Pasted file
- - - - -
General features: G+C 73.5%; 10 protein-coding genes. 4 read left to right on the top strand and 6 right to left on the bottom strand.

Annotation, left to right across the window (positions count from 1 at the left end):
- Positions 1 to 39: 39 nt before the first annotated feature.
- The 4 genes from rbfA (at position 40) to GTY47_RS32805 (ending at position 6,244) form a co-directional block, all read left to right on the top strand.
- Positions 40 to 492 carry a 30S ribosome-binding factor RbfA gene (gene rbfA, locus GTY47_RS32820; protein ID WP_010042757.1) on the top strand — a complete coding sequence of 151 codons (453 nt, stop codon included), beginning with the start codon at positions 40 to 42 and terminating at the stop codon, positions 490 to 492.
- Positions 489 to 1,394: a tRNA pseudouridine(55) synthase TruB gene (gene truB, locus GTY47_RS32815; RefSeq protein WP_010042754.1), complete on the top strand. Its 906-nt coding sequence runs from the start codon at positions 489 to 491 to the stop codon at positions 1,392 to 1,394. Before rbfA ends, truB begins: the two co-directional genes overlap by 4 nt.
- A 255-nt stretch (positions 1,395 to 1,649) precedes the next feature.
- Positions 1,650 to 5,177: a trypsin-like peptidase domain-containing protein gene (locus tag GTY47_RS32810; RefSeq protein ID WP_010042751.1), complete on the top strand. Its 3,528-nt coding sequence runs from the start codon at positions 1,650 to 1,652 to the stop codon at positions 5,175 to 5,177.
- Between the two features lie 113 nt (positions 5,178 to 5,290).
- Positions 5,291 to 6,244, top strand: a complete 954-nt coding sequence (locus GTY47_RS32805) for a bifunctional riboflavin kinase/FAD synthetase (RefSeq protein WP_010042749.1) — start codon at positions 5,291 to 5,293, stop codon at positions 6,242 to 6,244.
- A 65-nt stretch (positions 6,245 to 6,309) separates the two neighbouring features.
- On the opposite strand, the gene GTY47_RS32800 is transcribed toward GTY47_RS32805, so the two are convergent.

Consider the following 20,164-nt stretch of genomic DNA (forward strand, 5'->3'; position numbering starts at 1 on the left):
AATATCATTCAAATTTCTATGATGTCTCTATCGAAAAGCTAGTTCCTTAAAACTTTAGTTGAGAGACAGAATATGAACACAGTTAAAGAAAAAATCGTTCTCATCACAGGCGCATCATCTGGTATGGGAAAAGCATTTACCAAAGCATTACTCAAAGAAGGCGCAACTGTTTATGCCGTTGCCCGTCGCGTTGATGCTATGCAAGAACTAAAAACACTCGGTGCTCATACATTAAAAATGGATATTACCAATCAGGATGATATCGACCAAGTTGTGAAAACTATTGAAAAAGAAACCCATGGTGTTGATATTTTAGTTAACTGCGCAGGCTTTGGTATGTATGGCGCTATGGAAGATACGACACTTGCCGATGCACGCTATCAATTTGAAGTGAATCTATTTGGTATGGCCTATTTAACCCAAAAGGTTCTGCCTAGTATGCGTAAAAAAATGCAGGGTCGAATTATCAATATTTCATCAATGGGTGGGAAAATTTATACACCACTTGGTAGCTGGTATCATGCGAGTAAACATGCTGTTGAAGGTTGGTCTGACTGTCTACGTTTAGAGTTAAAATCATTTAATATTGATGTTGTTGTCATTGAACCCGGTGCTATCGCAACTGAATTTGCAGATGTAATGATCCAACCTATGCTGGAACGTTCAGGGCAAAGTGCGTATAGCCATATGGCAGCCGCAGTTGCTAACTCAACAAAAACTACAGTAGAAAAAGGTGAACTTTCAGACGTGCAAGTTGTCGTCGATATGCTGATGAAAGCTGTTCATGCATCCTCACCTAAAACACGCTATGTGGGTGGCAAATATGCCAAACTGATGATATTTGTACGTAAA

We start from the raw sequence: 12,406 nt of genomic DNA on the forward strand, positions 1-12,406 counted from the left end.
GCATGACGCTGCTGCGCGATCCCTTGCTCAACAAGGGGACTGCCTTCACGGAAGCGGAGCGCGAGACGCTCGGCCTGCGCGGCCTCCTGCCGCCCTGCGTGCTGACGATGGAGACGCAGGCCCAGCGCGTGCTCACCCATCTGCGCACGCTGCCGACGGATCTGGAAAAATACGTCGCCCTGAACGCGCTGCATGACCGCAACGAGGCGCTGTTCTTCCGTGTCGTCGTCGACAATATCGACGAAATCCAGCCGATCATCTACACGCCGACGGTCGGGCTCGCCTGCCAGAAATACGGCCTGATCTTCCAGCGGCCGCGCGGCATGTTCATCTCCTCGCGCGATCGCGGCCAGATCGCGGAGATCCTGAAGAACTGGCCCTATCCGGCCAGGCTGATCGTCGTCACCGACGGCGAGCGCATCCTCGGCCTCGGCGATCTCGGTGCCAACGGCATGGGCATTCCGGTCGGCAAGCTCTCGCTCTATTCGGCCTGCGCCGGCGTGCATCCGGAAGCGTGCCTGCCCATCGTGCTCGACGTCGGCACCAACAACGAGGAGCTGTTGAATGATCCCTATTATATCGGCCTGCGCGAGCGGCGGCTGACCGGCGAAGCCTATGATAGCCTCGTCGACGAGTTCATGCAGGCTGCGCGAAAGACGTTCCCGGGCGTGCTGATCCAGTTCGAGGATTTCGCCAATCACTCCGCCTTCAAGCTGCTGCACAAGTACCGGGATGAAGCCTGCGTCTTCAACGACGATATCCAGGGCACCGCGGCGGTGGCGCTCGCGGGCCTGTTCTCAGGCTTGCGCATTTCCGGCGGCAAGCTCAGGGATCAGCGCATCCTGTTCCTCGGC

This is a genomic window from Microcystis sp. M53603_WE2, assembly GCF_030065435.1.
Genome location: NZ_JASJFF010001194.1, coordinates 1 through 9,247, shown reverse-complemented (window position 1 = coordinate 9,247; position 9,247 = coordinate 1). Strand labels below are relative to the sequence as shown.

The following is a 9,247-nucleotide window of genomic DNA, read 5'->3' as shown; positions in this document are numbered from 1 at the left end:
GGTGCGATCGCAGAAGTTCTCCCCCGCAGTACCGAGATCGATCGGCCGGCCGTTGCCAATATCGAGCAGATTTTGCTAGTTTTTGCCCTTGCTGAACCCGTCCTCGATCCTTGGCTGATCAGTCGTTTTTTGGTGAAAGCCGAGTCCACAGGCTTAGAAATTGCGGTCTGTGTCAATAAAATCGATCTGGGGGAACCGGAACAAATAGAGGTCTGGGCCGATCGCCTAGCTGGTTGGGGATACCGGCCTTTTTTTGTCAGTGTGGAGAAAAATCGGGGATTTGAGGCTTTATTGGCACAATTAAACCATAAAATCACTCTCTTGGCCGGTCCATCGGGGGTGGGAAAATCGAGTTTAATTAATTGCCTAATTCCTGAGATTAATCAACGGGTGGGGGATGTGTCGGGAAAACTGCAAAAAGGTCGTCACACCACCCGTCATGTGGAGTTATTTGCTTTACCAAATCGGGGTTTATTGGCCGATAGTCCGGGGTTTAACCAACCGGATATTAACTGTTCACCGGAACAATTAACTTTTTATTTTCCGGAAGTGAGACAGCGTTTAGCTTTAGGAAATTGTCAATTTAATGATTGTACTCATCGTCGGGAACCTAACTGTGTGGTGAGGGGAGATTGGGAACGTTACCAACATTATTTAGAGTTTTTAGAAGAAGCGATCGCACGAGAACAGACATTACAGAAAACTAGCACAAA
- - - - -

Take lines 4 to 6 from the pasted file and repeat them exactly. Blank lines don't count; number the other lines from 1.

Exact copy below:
- The 4 genes from rbfA (at position 40) to GTY47_RS32805 (ending at position 6,244) form a co-directional block, all read left to right on the top strand.
- Positions 40 to 492 carry a 30S ribosome-binding factor RbfA gene (gene rbfA, locus GTY47_RS32820; protein ID WP_010042757.1) on the top strand — a complete coding sequence of 151 codons (453 nt, stop codon included), beginning with the start codon at positions 40 to 42 and terminating at the stop codon, positions 490 to 492.
- Positions 489 to 1,394: a tRNA pseudouridine(55) synthase TruB gene (gene truB, locus GTY47_RS32815; RefSeq protein WP_010042754.1), complete on the top strand. Its 906-nt coding sequence runs from the start codon at positions 489 to 491 to the stop codon at positions 1,392 to 1,394. Before rbfA ends, truB begins: the two co-directional genes overlap by 4 nt.